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Hierophant

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Everything posted by Hierophant

  1. I struggled with this same thing when I left Christianity. I found a book by James Warren called, "Facing Death - Epicures and his critics." It really helped me to come to some of the same conclusions you mentioned in the post. As others have said, it was realizing that I did not exist for billions of years before I came to being. It did not bother me then, why should I be bothered about it when I die. I am certain that I will probably have some level of fear when I am actually dying, if I am in a situation where I will know I am dying. Mostly because I have never done it before. The book addresses that as well; I found it really helpful.
  2. If you have not ran across MythVision on YouTube, they interview a lot of scholars who talk about the same concepts. Really interesting stuff.
  3. @Freed I cannot remember your story, how long have you been questioning the Christian faith?
  4. I forget where I read it, but apparently somebody has the bright idea that history should not be taught as it really happened because it is too triggering. How does someone who gets triggered from history class even survive in this world?
  5. Cancel culture and shit like this feed into each other - amazingly she wasn't fired. Nothing hurts profits like an employee who will not bend the knee to the woke mob: https://nypost.com/2020/09/04/woman-harassed-by-blm-protesters-in-viral-video-still-supports-movement/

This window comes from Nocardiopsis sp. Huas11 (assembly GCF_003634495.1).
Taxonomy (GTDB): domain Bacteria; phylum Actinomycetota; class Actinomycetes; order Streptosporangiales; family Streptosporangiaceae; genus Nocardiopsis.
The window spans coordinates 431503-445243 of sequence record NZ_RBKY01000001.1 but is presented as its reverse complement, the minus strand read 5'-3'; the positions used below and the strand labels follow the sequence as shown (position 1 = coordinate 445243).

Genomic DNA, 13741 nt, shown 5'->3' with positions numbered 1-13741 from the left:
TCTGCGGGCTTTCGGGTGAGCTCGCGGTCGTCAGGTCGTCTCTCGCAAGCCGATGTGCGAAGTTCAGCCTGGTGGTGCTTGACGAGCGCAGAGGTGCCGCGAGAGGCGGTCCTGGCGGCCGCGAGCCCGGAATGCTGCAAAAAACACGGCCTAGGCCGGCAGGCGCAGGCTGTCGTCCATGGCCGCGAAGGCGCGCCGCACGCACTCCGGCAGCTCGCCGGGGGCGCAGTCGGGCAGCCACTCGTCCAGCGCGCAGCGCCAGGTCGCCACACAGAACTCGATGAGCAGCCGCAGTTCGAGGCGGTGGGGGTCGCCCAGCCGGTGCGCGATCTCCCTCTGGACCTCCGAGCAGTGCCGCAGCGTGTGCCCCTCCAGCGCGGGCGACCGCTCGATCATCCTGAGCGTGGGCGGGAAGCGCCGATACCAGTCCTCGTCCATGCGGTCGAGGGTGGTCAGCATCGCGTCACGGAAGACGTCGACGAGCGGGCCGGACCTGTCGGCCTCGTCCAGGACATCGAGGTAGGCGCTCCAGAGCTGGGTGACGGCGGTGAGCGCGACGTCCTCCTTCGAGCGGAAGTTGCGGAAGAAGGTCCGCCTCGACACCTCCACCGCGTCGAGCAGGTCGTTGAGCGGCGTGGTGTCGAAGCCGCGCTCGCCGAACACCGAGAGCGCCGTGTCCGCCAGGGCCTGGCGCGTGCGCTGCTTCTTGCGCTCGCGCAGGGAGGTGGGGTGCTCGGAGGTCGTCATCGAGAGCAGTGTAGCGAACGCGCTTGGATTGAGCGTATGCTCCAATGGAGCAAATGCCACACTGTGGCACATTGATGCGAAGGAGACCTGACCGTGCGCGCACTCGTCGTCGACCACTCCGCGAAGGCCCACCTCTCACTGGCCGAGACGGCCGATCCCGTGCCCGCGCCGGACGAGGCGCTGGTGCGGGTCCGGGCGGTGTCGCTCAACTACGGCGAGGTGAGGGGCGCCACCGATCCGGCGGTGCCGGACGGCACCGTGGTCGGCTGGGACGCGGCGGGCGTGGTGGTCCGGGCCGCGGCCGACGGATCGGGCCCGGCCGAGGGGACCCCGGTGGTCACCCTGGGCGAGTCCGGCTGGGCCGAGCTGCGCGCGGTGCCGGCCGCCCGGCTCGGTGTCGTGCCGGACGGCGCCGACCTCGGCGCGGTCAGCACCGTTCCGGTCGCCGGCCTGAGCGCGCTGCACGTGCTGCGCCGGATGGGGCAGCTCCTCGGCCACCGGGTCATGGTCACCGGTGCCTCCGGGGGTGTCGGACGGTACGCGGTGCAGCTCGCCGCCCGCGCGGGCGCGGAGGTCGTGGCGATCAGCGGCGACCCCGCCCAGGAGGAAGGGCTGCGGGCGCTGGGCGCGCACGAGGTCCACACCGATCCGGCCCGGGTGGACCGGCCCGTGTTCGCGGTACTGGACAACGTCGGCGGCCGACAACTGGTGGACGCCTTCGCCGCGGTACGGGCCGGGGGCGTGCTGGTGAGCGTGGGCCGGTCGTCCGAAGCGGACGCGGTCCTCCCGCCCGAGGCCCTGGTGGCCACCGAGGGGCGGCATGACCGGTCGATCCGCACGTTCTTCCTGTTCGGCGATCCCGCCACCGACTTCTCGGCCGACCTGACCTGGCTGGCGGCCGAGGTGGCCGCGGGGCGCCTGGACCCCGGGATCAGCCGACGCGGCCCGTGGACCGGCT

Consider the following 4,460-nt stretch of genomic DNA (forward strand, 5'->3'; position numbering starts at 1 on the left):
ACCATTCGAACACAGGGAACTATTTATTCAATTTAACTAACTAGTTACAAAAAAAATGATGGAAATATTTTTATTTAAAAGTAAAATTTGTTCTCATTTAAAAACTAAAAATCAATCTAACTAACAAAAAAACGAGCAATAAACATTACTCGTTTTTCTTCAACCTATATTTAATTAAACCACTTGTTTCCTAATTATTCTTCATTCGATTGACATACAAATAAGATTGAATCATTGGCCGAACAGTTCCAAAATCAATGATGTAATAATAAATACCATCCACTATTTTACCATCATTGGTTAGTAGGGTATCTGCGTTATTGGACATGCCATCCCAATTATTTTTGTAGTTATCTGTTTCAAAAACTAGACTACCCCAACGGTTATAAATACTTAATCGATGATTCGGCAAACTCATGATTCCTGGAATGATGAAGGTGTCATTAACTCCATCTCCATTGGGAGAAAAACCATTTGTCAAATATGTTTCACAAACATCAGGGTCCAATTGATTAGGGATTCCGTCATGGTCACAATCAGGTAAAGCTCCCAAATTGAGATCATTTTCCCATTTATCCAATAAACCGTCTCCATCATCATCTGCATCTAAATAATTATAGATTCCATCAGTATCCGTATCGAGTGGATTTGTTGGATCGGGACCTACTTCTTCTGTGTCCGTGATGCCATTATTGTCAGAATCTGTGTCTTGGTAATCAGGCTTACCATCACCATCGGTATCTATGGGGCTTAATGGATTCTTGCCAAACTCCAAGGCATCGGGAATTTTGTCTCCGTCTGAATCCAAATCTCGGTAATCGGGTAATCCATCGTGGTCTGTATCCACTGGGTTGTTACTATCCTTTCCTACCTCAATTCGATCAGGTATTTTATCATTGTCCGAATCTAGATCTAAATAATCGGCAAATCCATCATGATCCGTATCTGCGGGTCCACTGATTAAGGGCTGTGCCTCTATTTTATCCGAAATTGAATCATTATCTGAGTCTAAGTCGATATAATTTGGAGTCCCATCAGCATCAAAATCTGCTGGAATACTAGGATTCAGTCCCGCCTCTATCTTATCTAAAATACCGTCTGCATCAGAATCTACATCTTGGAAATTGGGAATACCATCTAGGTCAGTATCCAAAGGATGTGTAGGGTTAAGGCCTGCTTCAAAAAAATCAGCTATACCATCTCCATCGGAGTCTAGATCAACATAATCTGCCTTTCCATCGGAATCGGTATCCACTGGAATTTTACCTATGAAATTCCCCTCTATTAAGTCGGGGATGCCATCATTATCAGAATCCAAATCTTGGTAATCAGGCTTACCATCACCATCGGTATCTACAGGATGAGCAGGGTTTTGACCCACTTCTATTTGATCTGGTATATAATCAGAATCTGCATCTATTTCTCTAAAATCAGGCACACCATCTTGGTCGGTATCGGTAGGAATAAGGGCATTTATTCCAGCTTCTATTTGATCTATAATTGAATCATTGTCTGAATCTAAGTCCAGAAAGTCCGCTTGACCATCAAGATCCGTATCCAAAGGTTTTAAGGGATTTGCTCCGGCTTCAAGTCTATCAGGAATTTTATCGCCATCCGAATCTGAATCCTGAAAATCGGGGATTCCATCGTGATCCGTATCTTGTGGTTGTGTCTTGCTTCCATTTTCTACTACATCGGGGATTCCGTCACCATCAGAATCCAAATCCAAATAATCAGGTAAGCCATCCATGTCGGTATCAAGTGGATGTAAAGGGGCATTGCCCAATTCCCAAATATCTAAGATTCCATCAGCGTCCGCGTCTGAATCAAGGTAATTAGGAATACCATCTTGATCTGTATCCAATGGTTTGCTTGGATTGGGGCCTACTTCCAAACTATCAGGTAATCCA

6. The reason it matter is because one day....it could be you. IMO, better to get ahead of this before it is completely out of control and everyone is getting the axe.
  7. Because it has turned into, "if you do not agree with my ideology, we are going to ruin your life." I spent 21 years in the military to support the idea of free political ideas, within reason. Cancel culture is all about silencing dissent. Again, I am not going to stand up for anyone who is actually espousing racist ideas, because race does not inherently mean lesser. It is unscientific. Character and values are how I evaluate other people.
  8. Come on. I completely get taking a stance against outright bigotry and racial comments, but it has turned into a circus. People are digging stuff up from decades ago and getting people fired. It is an absurdity. I am in favor of Europe's "Right to be Forgotten." People change and some off hand comment they may have made years ago does not mean that is an accurate representation of who they are now. Really, people losing their livelihoods over something said years ago. Is that really the kind of society we want to live in? Not only that, people are getting fired even for the perception they did something wrong or they are accused of it. What is this, the Salem Witch trials? What I find even more concerning is that it is a seemingly one way street. I have heard absolutely awful things levied at white people in general that would cause riots if it was stated about other races, but hey, I guess that is okay. There should be one standard that applies to everyone, plain and simple.
  9. I would like to, but I don't see cancel culture slowing down. In my opinion, this idea that you can sterilize the world where nothing is offensive is just setting people up for failure. Does nothing but create weak people who are unable to deal with the way reality truly is. Why are mental health problems on the rise.....I wonder.
  10. @Christianchat_Chat I am not really following your line of thought; it seems a bit sporadic. Could you clarify on what exactly you are trying to argue, be that an argument for the faith, epistemology, et cetera?